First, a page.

Mixed news from the league today about reporter access. The 45 seconds of video we can use of team practices, interviews, press conferences, etc. has been bumped up to 90 seconds. That's good progress. But in the same announcement, the league said there can be no live blogging during games. Apparently this is not a new rule, but it's one that wasn't known or enforced. I blogged live last season and Maiocco's live blogging certainly was popular. ***clarification**** The league is banning live play-by-play blogging. I'm told that reporters will still be permitted to analyze the game via live blogs. That is, comments about the effectiveness of a certain defense, whether to go for it on fourth down, etc. are permissable.
Once again, I'm not sure I understand the logic. The live blogging enhances and augments the broadcast of the game. It doesn't replace it. I liken it to a bunch of guys watching a game in a bar. If you can't make it to the bar, at least you can enjoy some camaraderie - celebrating a play, lamenting a turnover, trading opinions - in the on-line world. Does the league really believe a few pithy observations on someone's blog threaten the television and radio broadcasts? I would argue that it only improves the experience and that blogging in general has been a tremendous boon for the league. The amount of information about a team we are able to supply via blogs only increases a fan's appetite for the sport. Limiting that information makes it seem like the league is cutting its blog to spite its face.
More on the access front. On Tuesday - the only day this week the media was allowed to watch practice - Mike Nolan was asked why he decided to limit OTA access this season when there had been no limit in years' past. Here's the exchange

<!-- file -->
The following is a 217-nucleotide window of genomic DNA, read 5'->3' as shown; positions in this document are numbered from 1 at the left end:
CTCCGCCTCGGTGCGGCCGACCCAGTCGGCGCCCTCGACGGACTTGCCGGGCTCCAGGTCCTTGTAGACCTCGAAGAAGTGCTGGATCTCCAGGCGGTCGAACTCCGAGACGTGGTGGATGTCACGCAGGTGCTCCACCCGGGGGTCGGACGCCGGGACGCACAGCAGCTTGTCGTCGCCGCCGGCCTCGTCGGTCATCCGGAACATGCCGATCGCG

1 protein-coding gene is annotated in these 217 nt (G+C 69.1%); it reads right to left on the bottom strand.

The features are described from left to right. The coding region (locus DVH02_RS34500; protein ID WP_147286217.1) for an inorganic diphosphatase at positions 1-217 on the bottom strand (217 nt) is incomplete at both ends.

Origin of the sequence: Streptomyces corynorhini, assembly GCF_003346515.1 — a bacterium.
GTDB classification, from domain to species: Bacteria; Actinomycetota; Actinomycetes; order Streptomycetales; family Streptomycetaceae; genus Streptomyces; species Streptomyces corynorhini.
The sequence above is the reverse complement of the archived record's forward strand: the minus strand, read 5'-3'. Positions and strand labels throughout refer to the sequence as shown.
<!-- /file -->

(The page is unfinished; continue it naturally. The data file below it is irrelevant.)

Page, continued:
Reporter One: Last year OTAs were open to the media all the way through. This year four are open. Why limit the media access?
Nolan: We're following the rules more closely.
Reporter Two: Well, the rules are a minimum of four, right?
Nolan: You've got to start some place.
Reporter Two: Well, you started with all open practices. You've reduced ...
Nolan: ... That was another year. This is a new year. In January you go to 2008.
Reporter Two: What's the rationale behind it?
Nolan: I figured that's what we'd do.
Reporter One: So no real reason?
Nolan: Oh, yeah. There was a reason - start at the minimum and stop. That's it. We did.
Reporter One: (laughing) You don't like us? You don't want to see us around?
Nolan: Oh, you guys are good. You guys are good. If I give anybody better treatment it'll be the beats (beatwriters). The beats always get better ...
It should be noted that during the practice, Marshall Faulk and the NFL Network had far, far better access of the practice field and that Faulk was chatting up players and coaches during practice, which is something that's strictly verboten for beatwriters.
But it also should be noted that even with this reduction, the 49ers still provide reporters with better access than most teams. Even with practices closed, we can still request to talk to players and coaches after practice ...
This just in: Receiver Darrell Jackson did not enjoy his one-year sojourn in San Francisco. Now a Bronco, Jackson tells the Denver Post that he was miserable here last year. He said the low-point came Nov. 18 when the 49ers lost to the Rams, their eighth-straight defeat. I think he hit rock bottom the week prior when the 49ers were crushed/embarrassed in a Monday night game in Seattle.
I remember walking into the 49ers' locker room after that game and seeing Jackson sitting in front of his locker. By the time reporters get into the locker room, most players are out of their uniforms, showered and dressing in street clothes. Jackson was still in uniform, staring straight ahead like he had seen a ghost. The look was the same one Stephen Baldwin has on his face in "The Usual Suspects" after he had been stabbed in the back by Keyser Soze. "Strangest thing ..."
-- Matt Barrows